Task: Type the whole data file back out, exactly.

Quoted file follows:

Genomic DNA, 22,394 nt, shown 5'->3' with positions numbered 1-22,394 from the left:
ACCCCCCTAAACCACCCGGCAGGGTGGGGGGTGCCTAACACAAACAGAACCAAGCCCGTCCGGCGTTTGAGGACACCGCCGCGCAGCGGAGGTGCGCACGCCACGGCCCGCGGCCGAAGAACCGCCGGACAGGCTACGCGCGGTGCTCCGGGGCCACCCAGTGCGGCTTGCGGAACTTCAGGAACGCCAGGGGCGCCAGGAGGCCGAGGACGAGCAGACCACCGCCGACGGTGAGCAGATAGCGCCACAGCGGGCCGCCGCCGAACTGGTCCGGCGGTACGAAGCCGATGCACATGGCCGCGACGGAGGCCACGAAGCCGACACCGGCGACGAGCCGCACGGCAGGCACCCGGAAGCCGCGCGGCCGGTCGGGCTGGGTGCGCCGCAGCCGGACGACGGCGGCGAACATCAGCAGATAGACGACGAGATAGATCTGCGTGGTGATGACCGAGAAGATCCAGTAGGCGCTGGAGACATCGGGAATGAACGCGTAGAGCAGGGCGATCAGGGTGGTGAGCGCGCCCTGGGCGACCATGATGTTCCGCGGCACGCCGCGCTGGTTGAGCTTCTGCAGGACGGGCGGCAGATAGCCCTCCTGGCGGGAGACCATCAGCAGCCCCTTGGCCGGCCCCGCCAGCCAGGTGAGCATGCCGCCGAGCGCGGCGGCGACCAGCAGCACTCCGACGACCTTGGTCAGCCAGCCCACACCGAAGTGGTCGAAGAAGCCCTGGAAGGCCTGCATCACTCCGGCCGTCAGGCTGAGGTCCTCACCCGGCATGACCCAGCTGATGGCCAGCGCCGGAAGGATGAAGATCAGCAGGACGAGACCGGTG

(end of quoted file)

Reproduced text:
Genomic DNA, 22,394 nt, shown 5'->3' with positions numbered 1-22,394 from the left:
ACCCCCCTAAACCACCCGGCAGGGTGGGGGGTGCCTAACACAAACAGAACCAAGCCCGTCCGGCGTTTGAGGACACCGCCGCGCAGCGGAGGTGCGCACGCCACGGCCCGCGGCCGAAGAACCGCCGGACAGGCTACGCGCGGTGCTCCGGGGCCACCCAGTGCGGCTTGCGGAACTTCAGGAACGCCAGGGGCGCCAGGAGGCCGAGGACGAGCAGACCACCGCCGACGGTGAGCAGATAGCGCCACAGCGGGCCGCCGCCGAACTGGTCCGGCGGTACGAAGCCGATGCACATGGCCGCGACGGAGGCCACGAAGCCGACACCGGCGACGAGCCGCACGGCAGGCACCCGGAAGCCGCGCGGCCGGTCGGGCTGGGTGCGCCGCAGCCGGACGACGGCGGCGAACATCAGCAGATAGACGACGAGATAGATCTGCGTGGTGATGACCGAGAAGATCCAGTAGGCGCTGGAGACATCGGGAATGAACGCGTAGAGCAGGGCGATCAGGGTGGTGAGCGCGCCCTGGGCGACCATGATGTTCCGCGGCACGCCGCGCTGGTTGAGCTTCTGCAGGACGGGCGGCAGATAGCCCTCCTGGCGGGAGACCATCAGCAGCCCCTTGGCCGGCCCCGCCAGCCAGGTGAGCATGCCGCCGAGCGCGGCGGCGACCAGCAGCACTCCGACGACCTTGGTCAGCCAGCCCACACCGAAGTGGTCGAAGAAGCCCTGGAAGGCCTGCATCACTCCGGCCGTCAGGCTGAGGTCCTCACCCGGCATGACCCAGCTGATGGCCAGCGCCGGAAGGATGAAGATCAGCAGGACGAGACCGGTG